2. Concept art for the film's stop motion animated scenes Recently I had the pleasure of a nice chat with Eurobricks member Sméagol, or Philip Heinrich, the creator of many wonderful brick films through the years. Philip and his cohorts are endeavouring to create a new film, a full length documentary, about animating LEGO. Right now they are in the fundraising phase of this exciting project. Let's learn a bit more straight from the horse's mouth, as it were. Welcome to Eurobricks. Please tell us a little about yourself and your previous projects. Thanks! I've followed Eurobricks on and off for years, having joined the forums in 2009. I'm an independent filmmaker. I recently completed a masters degree in film from Baylor University as well as my first feature film, the independent drama which is currently in the festival circuit. I've also made a lot of LEGO animated short films, including and ! I've been a fan of LEGO since I was a kid, and I've been involved in the LEGO animation community since 2002. I have owned and operated BricksInMotion, a community devoted to LEGO animation, since 2009. What is your role within the Bricks in Motion: The Documentary production? I am serving as the documentary's director and cinematographer. I'll be conducting the interviews and editing most of the film myself, with the help of a talented crew. I'm being joined by my fellow producers on the film, Nathan Wells, Zach Macias, and Doug Vandegrift. Who are the other primary talents that are making this film? The producers are helping with fundraising and logistics, as well as creative elements of the film. I intend to shoot about 40-50 hours of interviews for this film, but the finished movie will only be 80-100 minutes. So, I'll have them help me in deciding what to include. Nathan and Zach will also work with me on a series of animated segments to be included in the documentary as intercalary chapters of sorts: visual storytelling that parallels the themes of the documentary. Likewise, Doug Vandegrift will produce an animated credits sequence. In addition to producers Nathan Wells, Zach Macias, and Doug Vandegrift, we have our filming crew, Michael Macasa and Zachry Karisch. They are video professionals I've worked with before and will make sure the video and audio on this film is top notch. I'm collaborating with Joseph Frank to co-compose the film's soundtrack. Joseph is a talented composer who has worked on numerous LEGO animated films as well as other films in the past. What is this film about at its core? This film is about what drives people to be interested in telling stories with LEGO. While we have a mix of professionals and hobbyists in the film, all of these people have come to this unusual hobby, from their various backgrounds, with a common interest. I want to explore the personalities and motivations behind these people. It's a character study piece, not an informational piece. These are some of the most fascinating people I know, and I want to celebrate that in this film. Nobody I know, including LEGO animators, would especially enjoy a documentary specifically about the act of animating LEGO minifigures tediously for hours. Do you feel that this film is for brick animation enthusiasts or do you see it as aimed to a wider audience? I want it to be a film both audiences can enjoy. We are aiming for something universal in its appeal and themes, not something that will only appeal to LEGO enthusiasts. Why Kickstarter? Kickstarter just about has more traffic than all the other crowdfunding sites put together. We didn't want flexible funding on this project, since we need $10,000 or more to make the film at all, so Kickstarter made the most sense. One of the main rewards on Kickstarter is a DVD of many short animations. Why would I want this DVD even though the films are available online already? Are there any exclusives? If you are interested in a look at the filmmaking process, all or nearly all of the films on the DVD will have new audio commentary tracks by the films' directors. These commentaries aren't available elsewhere. This includes the 1980s short The Magic Portal as well as classics from the early 2000s and many more recent films. We are obtaining high quality versions of the films from their creators, so the Blu-ray and even the DVD will have superior image quality to YouTube in many cases. Magic Portal director Lindsay Fleay hopes to scan the original 16mm negative of his film to provide a new version that is of higher quality than ever before. I will be remastering Unrenewable for improved image quality as well. There will be exclusive content on the disc besides the commentaries. NXTManiac and I are working on short films that will appear on the collection as an exclusive. Furthermore, Chris Boyer's new sci-fi adventure will be available on the collection before anywhere else, as it makes its way through the film festival circuit. This sounds like a really exciting project! How can the readers help get this film produced? The most direct way is to back the Kickstarter project! If you don't have money to give but would like to help in other ways, we appreciate your efforts getting the word out about the project on Twitter, Facebook, and other social media. If there are any blogs or other publications we should know about, feel free to drop me a line at philipwh@gmail.com. We also have created two promotional videos, either of which you are free to upload to your own channel on YouTube or other video sites to let people know about the project. Is there anything else you'd like to share with the readers about this project? I hope that this project will bring exposure and credibility to the artistic community of LEGO animators and enthusiasts that exists online. While our working title for the documentary is Bricks in Motion, my intentions aren't limited to that particular website. I know the LEGO community has many websites and demographics, and I want to explore as much of that as possible. If we are able to hit relatively low stretch goals outlined on the Kickstarter page, I intend to travel to Europe and interview animators there as well. I know Eurobricks has a vibrant community and a forum devoted to animation. I look forward to seeing what the BricksInMotion and Eurobricks communities can accomplish together!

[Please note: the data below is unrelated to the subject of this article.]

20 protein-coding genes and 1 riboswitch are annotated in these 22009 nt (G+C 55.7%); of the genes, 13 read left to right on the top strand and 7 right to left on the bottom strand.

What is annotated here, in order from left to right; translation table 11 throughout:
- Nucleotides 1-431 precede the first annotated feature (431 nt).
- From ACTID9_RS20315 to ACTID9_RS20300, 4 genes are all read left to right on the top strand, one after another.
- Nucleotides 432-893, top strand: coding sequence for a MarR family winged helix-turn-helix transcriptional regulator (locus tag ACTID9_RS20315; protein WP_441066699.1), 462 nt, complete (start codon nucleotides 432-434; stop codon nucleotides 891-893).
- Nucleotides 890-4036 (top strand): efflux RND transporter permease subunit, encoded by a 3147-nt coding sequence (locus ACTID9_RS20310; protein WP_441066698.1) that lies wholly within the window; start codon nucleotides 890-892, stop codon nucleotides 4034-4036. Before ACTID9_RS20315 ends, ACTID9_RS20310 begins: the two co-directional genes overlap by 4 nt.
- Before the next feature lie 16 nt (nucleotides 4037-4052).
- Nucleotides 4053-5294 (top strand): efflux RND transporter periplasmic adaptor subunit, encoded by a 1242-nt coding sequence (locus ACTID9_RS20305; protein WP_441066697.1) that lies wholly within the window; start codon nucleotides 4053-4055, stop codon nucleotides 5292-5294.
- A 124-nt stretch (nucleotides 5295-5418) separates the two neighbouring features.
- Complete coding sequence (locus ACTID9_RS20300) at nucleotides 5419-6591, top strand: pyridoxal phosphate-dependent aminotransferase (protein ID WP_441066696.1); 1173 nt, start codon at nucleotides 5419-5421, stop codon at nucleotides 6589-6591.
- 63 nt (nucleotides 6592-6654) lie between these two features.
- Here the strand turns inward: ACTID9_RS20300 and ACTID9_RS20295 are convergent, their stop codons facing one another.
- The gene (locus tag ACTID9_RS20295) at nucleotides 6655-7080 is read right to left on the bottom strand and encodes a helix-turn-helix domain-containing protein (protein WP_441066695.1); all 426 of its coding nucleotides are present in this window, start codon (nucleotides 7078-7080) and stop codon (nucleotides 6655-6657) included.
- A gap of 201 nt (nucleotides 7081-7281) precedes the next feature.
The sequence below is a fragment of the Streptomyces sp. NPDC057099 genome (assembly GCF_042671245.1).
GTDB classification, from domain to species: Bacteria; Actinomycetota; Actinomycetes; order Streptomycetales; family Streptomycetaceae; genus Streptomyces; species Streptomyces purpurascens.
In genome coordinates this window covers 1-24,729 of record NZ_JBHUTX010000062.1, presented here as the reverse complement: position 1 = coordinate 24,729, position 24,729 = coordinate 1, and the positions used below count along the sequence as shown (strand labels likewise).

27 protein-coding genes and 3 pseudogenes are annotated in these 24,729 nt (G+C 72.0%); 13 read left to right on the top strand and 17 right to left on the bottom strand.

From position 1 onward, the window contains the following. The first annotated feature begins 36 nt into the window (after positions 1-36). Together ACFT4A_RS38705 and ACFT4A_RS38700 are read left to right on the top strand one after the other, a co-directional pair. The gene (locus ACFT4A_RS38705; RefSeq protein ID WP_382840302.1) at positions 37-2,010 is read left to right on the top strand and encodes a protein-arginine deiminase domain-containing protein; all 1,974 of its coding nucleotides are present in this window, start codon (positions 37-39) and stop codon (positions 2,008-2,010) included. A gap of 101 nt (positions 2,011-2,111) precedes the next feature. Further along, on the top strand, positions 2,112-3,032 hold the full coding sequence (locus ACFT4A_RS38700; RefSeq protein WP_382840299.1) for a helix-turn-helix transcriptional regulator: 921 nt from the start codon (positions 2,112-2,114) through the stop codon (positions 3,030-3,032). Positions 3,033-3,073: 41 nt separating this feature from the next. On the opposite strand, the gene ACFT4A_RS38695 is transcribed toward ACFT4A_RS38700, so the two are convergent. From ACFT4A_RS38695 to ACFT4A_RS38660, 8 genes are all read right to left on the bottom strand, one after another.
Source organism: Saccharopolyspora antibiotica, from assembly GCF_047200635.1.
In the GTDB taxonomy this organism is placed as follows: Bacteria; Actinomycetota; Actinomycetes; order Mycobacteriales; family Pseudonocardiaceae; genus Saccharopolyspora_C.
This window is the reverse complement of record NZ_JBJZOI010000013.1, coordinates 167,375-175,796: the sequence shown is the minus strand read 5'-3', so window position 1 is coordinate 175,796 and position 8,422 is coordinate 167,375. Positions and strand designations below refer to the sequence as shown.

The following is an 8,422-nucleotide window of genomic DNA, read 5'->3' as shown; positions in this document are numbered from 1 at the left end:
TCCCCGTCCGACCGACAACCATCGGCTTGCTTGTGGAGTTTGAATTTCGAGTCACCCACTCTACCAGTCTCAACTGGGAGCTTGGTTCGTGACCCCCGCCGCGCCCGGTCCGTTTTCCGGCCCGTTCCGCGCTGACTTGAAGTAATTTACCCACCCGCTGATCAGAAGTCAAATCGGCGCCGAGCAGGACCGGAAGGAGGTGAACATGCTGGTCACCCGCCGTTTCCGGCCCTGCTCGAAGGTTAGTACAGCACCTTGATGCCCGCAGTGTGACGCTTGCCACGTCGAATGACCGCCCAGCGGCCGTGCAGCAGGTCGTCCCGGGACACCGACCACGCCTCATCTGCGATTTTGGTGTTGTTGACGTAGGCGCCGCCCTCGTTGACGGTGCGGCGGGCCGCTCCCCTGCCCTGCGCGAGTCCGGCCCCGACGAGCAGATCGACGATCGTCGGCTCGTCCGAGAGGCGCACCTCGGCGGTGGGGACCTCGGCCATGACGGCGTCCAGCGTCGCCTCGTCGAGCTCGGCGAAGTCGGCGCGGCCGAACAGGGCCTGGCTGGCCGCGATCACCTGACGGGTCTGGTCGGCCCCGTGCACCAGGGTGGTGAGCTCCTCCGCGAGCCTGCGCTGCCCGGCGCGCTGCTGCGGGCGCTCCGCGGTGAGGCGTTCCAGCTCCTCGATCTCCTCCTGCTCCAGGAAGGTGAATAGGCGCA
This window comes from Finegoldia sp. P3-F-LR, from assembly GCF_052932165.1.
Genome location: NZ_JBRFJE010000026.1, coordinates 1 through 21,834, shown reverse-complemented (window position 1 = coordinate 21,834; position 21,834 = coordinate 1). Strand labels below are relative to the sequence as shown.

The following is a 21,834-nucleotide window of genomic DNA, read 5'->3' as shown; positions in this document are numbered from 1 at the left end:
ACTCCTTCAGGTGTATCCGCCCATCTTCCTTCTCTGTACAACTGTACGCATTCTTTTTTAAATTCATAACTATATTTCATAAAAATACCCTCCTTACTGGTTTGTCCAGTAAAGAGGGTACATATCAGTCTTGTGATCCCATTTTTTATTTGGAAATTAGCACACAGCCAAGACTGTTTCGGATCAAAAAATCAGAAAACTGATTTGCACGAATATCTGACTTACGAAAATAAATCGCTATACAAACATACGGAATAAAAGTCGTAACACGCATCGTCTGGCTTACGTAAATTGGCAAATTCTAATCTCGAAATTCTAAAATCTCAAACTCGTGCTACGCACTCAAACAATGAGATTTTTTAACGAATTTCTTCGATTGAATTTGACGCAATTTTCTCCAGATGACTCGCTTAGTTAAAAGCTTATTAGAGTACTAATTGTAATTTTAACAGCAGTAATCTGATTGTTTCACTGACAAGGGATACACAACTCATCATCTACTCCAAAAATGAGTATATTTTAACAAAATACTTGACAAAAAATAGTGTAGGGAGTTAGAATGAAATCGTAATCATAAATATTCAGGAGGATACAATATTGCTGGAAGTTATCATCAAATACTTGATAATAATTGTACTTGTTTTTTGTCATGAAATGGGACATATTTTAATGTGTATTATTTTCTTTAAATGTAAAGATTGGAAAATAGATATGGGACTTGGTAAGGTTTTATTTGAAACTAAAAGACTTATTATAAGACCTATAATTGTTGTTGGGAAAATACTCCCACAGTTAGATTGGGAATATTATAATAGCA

3. Obviously if you are reading this, then you have a special place in your heart for the making of stop-motion animations with Lego bricks. So would you like to see a documentary about the hobby? Something that would help promote the hobby and provide a lot of great information and entertainment? What would you think of supporting one that is being made by some of the most highly respected members among the brickfilming community? Well, now's your chance. Bricks in Motion - A Documentary about LEGO® Filmmaking Kickstarter page With interviews, exclusive animations, and the guiding hands of the best minds the hobby has to offer, it would be a shame if this documentary failed in the funding. Guaranteed to educate and endear itself to all lovers of Lego stop-motion, as well as those AFOLs who love great models and the telling of fantastic tales, there's nothing that can't be loved about this project. Plus, the perks contain some amazing models and Brickfilm collections that are sure to delight. Would you please consider donating towards this worthy cause? Thank you! -SteampunkDoc/Pritchard Studios
  4. Hey! Do you have a favorite TV show, series and/or documentary program about trains? I've started to get interested in trains again after a long hiatus and am not so familiar with what's been put out recently. Personally, I've always enjoyed Michael Palin's travel documentaries such as; 'Around the World in Eighty Days' and 'Pole to Pole', although they're not strictly about trains. He's also done a show in the 'Great Railway Journeys' series from the BBC, hasn't he? There are a couple of railway-related series that I have been watching lately: > 'Rail Away' - the English version is a documentary series of twenty-five programs in which they go to a different European country each show. > 'Extreme Trains' - an American show of eight episodes with a different focus each time, i.e.; freight train, steam train, etc. Kid-related shows are, of course, Thomas and the 'Choo Choo Bob Show'. There's also a show called 'Chuffington' or something like that, isn't there? What have I missed? Thanks, Joe